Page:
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July 26, 2021

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the economy:

Gore: Technology is key to economic turnaround

Former vice president speaks to Las Vegas crowd during wireless convention

Al Gore at CTIA

Richard Brian

Former Vice President Al Gore speaks at the International CTIA Wireless show in Las Vegas. Gore says government investment in green infrastructure projects, including creation of a “smart,” energy efficient electricity grid, will create jobs and help address the threat of climate change.

Al Gore at CTIA Wireless

Former Vice President Al Gore speaks at the International CTIA Wireless show in Las Vegas. Gore says government investment in green infrastructure projects, including creation of a Launch slideshow »

The technology industry has a big role to play in turning around the economy and improving the environment, former Vice President Al Gore told attendees of a Las Vegas convention Friday.

"Information is the dominant strategic resource in the economy in the 21st century,'' Gore said.

Gore is known as a techie himself and is a board member of Apple Inc. and a senior adviser to Google. He spoke to several thousand people in town for the International CTIA Wireless tradeshow and conference at the Las Vegas Convention Center. Because of the recession, attendance at the event was expected to be off about 10 percent from last year's 40,000 people.

Reviewing technology achievements by the wireless industry, Gore noted that building heating and cooling systems and electricity and other energy networks can now be monitored and controlled remotely using wireless technology; while consumers can now use smart phones to transmit real-time, critical information to health care providers such as their blood pressure and blood-sugar levels.

Just as Moore's law correctly predicted the speed and power of microchips would grow exponentially, new technologies continue to be introduced at a fast pace, benefiting consumers and businesses, he said.

"You are able to tap into this amazing source of productivity gains. It is helping to grow our economy,'' he said.

Gore, pitching his long-standing argument that the use of fossil fuels should be cut, said businesses can play a big role by investing for the long term rather than worrying about immediate financial returns.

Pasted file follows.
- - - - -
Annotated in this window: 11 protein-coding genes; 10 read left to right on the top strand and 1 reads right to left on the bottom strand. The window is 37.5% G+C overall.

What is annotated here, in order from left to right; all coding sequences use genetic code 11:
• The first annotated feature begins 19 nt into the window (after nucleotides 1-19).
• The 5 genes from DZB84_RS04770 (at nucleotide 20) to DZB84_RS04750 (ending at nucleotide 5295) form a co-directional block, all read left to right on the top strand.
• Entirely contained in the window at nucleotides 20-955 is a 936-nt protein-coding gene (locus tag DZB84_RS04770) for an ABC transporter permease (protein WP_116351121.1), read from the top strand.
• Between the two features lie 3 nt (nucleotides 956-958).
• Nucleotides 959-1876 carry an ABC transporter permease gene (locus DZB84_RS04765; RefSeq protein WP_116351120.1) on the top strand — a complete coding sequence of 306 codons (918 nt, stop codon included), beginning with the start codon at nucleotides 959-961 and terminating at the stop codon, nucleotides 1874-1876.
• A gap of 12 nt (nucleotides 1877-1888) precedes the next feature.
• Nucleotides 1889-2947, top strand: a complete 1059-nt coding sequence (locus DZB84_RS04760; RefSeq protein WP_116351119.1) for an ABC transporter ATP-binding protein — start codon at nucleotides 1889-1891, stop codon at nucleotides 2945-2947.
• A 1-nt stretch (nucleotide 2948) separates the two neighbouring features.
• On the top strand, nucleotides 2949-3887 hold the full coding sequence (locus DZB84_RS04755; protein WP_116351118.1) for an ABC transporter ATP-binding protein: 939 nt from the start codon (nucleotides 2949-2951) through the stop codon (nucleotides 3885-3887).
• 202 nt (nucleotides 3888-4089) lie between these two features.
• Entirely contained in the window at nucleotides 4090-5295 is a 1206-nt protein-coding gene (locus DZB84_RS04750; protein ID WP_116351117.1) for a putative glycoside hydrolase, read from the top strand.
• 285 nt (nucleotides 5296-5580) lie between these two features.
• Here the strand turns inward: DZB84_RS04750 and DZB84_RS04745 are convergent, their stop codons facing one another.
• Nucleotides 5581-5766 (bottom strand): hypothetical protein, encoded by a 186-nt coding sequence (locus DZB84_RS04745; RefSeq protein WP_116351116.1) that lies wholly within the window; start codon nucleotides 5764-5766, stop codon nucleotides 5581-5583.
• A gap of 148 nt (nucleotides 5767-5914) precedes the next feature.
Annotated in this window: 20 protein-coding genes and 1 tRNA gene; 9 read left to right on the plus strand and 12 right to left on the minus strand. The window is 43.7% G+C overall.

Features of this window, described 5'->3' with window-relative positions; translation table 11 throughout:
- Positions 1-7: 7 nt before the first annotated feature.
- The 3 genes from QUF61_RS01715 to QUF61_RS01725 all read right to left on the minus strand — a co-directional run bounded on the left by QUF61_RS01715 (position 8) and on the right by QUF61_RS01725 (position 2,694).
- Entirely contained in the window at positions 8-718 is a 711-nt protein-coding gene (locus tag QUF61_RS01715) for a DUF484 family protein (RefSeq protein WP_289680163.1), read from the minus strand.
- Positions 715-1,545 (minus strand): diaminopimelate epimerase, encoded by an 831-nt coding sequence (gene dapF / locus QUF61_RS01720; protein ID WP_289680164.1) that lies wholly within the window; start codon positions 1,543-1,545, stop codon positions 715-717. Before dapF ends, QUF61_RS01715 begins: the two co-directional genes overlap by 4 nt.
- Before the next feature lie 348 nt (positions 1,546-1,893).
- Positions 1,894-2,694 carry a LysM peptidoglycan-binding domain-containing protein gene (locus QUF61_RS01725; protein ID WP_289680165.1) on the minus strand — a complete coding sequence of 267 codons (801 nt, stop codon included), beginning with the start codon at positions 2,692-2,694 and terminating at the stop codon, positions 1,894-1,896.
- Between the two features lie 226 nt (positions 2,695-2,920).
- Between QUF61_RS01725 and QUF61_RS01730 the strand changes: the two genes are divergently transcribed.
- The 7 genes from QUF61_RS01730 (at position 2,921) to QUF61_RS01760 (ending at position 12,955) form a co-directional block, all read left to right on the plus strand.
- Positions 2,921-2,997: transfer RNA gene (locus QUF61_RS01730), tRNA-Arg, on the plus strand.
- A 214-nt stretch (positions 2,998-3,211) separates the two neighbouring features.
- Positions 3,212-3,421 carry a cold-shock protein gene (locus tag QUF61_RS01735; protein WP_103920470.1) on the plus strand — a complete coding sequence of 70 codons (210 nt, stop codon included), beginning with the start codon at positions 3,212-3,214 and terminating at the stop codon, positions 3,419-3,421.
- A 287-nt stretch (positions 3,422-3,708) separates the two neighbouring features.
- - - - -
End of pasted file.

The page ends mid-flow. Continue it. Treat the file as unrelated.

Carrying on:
"We have to break out of the short-term, quarterly-report mentality,'' he said.

Government policymakers and businesses, he said, must continue to push the use of renewable resources and conservation measures.

"The old alleged conflict between the economy and the environment is mostly a myth,'' he said.

Without sustained action, he warned, temperatures could rise 11 degrees in the next 100 years with catastrophic results as ice and snow melt at unprecedented rates, raising the level of the ocean while creating droughts devastating to agriculture and promoting the spread of tropical diseases out of the tropics.

Gore opened his speech with a laugh by saying, "I used to be the next president of the United States.'' The former Tennessee senator and the Intergovernmental Panel on Climate Change received the Nobel Peace Prize in 2007. His documentary, "An Inconvenient Truth,'' won an Academy Award the same year.

Gore's speech was preceded by a presentation from the wireless industry, which says more and more cell phones and smart phones are being made with recycled materials, that more than two thirds of adults now know that their wireless devices are recyclable, that more efficient batteries and chargers are being developed and that cell phone companies -- which have considerable electricity bills to run their cell towers -- are more and more looking to power their operations with wind power and other renewable sources.

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